I'll type the beginning of the class name and I'll choose SAXParserFactory and I'll name this object factory, and I'll get its reference by calling a static method. SAXParserFactory.newInstance. Now, at this point, I could change the behavior of the factory by calling one of these methods. There's a method called set name space aware, one called set validating, another called set feature, and so on. But, I'm not going to do that. I'm just going to use a default factory object.
and I'll use it to create a parser object. I'll declare a new object named SAXParser, and I'll name it parser, and I'll get its reference with the method factory.newSAXParser. And now, I have a parser object. The next step is to tell the parser object to parse the file. I already have the file name, its being passed in here as an argument of the read data from XML method. So I'll wrap that in a file object and pass it to the parser. With this code, parser.parse, and for the first argument, I'll pass in a new file object, and wrap it around the file name.
Be sure to add an import for the file class. The next argument is the eventHandler object, which must extend defaultHandler, and this class is the one that's doing that, so I'll simply pass in this. Meaning use the current object to manage all the events that the SAXParser will emit. Now I have some error indicators, so I'll deal with them by pressing Ctrl+1 here, for a Mac press Cmd+1.
And I'll add a throws declaration to the method signature. And notice that there are two possible exceptions, SAXException, which can be thrown by the SAX Event methods and the IOException, which can be thrown by the file class. I have an error on the next line too and I'll throws declaration for that and I'll get a ParserConfigurationException. So those are all the exceptions that can be thrown by the code I have so far. So here's what this class is doing so far.
It has a public method called readDataFromXML, which receives the file name. It creates the SAXParserFactory and the parser, and then parses the file. As the file is parsed, the parser object calls all of these other methods as call back methods. At the beginning of the document, it calls the start document method. At the beginning of each element and the end of each element, it calls those methods, and so on. So now we'll go back to our main class, ReadXMLWithSAX, and we'll call this class and this method.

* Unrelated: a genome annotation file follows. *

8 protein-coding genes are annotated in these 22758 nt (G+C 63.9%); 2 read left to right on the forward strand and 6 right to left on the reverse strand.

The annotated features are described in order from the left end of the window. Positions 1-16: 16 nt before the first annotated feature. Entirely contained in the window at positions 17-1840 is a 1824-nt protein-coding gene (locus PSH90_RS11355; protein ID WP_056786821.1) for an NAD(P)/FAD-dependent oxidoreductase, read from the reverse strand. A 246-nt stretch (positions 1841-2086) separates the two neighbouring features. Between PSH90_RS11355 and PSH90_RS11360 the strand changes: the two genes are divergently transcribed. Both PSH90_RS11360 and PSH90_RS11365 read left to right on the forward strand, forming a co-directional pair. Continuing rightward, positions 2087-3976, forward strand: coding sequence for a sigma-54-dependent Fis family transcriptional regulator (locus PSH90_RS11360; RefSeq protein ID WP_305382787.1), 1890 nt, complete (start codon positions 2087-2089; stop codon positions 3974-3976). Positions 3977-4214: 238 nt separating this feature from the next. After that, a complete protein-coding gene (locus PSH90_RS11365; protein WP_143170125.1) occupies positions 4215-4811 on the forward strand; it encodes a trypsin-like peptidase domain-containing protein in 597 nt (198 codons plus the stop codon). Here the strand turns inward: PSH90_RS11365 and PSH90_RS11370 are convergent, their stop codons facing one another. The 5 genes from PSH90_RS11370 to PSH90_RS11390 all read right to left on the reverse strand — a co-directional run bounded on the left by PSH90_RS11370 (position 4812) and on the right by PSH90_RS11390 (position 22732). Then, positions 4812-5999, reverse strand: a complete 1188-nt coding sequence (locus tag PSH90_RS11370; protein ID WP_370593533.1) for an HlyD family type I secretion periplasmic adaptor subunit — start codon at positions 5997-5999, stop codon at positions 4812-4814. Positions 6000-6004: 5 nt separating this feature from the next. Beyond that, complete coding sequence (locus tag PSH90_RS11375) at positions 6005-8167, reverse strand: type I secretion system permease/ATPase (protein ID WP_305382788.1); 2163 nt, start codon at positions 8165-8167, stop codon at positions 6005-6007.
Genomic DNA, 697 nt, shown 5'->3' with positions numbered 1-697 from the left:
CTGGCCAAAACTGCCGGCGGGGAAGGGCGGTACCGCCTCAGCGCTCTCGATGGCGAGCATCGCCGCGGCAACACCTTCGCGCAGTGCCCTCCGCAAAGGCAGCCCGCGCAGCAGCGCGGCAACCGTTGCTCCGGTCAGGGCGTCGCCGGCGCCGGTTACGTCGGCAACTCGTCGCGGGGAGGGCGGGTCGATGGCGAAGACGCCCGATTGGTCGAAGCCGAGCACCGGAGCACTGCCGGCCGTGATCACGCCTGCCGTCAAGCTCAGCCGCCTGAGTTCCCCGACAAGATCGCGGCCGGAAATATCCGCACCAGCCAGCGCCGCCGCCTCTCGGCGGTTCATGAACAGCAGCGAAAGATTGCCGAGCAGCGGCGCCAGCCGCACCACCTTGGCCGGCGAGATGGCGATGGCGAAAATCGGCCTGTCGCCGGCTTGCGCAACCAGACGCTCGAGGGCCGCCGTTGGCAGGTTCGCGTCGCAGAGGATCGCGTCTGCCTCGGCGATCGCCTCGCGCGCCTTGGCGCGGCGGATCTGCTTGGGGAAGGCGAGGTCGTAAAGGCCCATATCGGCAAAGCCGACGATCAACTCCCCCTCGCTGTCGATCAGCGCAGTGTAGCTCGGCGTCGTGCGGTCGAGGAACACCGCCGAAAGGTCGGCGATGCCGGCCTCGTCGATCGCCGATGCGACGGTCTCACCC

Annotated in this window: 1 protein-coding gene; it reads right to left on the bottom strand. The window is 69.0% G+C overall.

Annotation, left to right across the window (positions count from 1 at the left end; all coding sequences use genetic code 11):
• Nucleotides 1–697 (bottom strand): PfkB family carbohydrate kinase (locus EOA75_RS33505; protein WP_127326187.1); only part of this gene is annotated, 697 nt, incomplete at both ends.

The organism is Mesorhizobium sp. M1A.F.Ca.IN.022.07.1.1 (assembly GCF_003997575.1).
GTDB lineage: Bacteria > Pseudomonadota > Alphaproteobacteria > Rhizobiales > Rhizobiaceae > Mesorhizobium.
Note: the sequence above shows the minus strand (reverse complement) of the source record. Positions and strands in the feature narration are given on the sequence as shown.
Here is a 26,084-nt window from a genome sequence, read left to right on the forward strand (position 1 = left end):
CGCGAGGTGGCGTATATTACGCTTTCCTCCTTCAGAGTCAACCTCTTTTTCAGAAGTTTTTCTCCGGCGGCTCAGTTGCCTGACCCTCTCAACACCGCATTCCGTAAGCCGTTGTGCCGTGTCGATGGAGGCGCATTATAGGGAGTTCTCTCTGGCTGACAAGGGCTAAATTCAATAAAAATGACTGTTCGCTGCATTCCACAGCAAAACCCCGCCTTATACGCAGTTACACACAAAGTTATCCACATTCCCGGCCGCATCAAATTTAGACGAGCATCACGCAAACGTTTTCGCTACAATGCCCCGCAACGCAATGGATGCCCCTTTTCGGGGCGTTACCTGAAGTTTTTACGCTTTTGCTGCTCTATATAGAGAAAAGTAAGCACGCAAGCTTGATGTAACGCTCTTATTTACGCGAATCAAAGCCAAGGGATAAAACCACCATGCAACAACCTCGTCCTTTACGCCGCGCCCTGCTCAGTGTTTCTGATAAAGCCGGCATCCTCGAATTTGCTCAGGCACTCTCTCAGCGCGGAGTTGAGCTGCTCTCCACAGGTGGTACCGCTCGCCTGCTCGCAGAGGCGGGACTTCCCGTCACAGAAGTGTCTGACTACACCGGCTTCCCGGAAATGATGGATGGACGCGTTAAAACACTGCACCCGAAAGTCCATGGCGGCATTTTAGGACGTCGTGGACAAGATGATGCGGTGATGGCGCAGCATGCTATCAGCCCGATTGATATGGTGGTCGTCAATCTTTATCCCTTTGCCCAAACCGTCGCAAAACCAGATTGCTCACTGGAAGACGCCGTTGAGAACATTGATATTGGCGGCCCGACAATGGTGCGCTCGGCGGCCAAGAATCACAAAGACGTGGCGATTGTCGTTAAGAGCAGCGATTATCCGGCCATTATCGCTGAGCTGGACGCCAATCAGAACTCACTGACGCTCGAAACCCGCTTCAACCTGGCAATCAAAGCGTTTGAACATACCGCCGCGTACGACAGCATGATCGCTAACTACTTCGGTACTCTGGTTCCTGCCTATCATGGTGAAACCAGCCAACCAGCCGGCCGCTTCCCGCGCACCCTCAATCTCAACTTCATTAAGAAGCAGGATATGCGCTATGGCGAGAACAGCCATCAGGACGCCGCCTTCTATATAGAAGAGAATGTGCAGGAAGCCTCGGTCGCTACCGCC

I'll create a new instance of the class, SAXCustomerHandler. That's the one I was just working on, and I'll name it saxhandler; and I'll instantiate it by calling it noargumentconstructor. Then I'll call the objects readDataromXML method, and I'll pass in the file name that's already been defined above. I'll get rid of this suppressed warnings annotation. I don't need that anymore. And now I'm ready to save and test the code. When I run the code, I see a whole string of output in the console.
The top of the output has already been lost, but if you scroll down you'll see a pattern emerge. Here's a start element for the customer element. Some characters which would be white space. Start element for name and some characters and then End element for name. Start element for phone, some characters and End element. And again you'll see a bunch of characters events happening which are triggered by white space between End elements and Start elements. In the next exercise, I'll show you how to write the code that can figure out when the character's event is meaningful and when it isn't.
And how to track all this information and store it, so that you can put it into a form that's meaningful for your java-based application.
- Choosing a Java-based XML API
- Reading XML as a string
- Comparing streaming and tree-based APIs
- Parsing XML with SAX
- Creating and reading XML with DOM
- Adding data to an XML document with JDOM
- Reading and writing XML with StAX
- Working with JAXB and annotated classes
- Comparing Simple XML Serialization to JAXB